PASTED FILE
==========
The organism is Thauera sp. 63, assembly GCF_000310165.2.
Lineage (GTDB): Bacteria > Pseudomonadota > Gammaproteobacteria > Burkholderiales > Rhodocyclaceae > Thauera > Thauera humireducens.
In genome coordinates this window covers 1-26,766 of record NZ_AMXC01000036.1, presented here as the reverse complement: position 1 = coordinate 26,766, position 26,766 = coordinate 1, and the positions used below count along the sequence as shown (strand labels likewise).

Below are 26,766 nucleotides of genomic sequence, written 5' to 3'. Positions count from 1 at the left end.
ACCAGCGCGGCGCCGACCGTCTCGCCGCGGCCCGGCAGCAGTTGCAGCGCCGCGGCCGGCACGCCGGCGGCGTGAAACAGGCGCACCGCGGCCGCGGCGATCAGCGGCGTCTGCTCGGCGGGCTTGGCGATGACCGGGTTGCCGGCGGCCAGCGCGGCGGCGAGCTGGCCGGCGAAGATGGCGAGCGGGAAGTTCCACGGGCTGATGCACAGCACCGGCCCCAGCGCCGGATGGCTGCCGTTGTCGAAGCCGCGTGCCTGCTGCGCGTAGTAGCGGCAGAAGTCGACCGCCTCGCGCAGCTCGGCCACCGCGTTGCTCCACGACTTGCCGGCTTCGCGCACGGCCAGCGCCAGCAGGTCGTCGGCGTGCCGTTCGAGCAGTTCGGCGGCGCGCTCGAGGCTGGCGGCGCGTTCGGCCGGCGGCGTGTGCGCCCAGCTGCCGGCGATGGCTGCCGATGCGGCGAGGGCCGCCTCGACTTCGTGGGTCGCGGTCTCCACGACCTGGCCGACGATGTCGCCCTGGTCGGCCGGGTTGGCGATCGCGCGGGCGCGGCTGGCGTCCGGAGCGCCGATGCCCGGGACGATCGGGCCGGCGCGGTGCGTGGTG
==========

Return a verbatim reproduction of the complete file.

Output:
The organism is Thauera sp. 63, assembly GCF_000310165.2.
Lineage (GTDB): Bacteria > Pseudomonadota > Gammaproteobacteria > Burkholderiales > Rhodocyclaceae > Thauera > Thauera humireducens.
In genome coordinates this window covers 1-26,766 of record NZ_AMXC01000036.1, presented here as the reverse complement: position 1 = coordinate 26,766, position 26,766 = coordinate 1, and the positions used below count along the sequence as shown (strand labels likewise).

Below are 26,766 nucleotides of genomic sequence, written 5' to 3'. Positions count from 1 at the left end.
ACCAGCGCGGCGCCGACCGTCTCGCCGCGGCCCGGCAGCAGTTGCAGCGCCGCGGCCGGCACGCCGGCGGCGTGAAACAGGCGCACCGCGGCCGCGGCGATCAGCGGCGTCTGCTCGGCGGGCTTGGCGATGACCGGGTTGCCGGCGGCCAGCGCGGCGGCGAGCTGGCCGGCGAAGATGGCGAGCGGGAAGTTCCACGGGCTGATGCACAGCACCGGCCCCAGCGCCGGATGGCTGCCGTTGTCGAAGCCGCGTGCCTGCTGCGCGTAGTAGCGGCAGAAGTCGACCGCCTCGCGCAGCTCGGCCACCGCGTTGCTCCACGACTTGCCGGCTTCGCGCACGGCCAGCGCCAGCAGGTCGTCGGCGTGCCGTTCGAGCAGTTCGGCGGCGCGCTCGAGGCTGGCGGCGCGTTCGGCCGGCGGCGTGTGCGCCCAGCTGCCGGCGATGGCTGCCGATGCGGCGAGGGCCGCCTCGACTTCGTGGGTCGCGGTCTCCACGACCTGGCCGACGATGTCGCCCTGGTCGGCCGGGTTGGCGATCGCGCGGGCGCGGCTGGCGTCCGGAGCGCCGATGCCCGGGACGATCGGGCCGGCGCGGTGCGTGGTG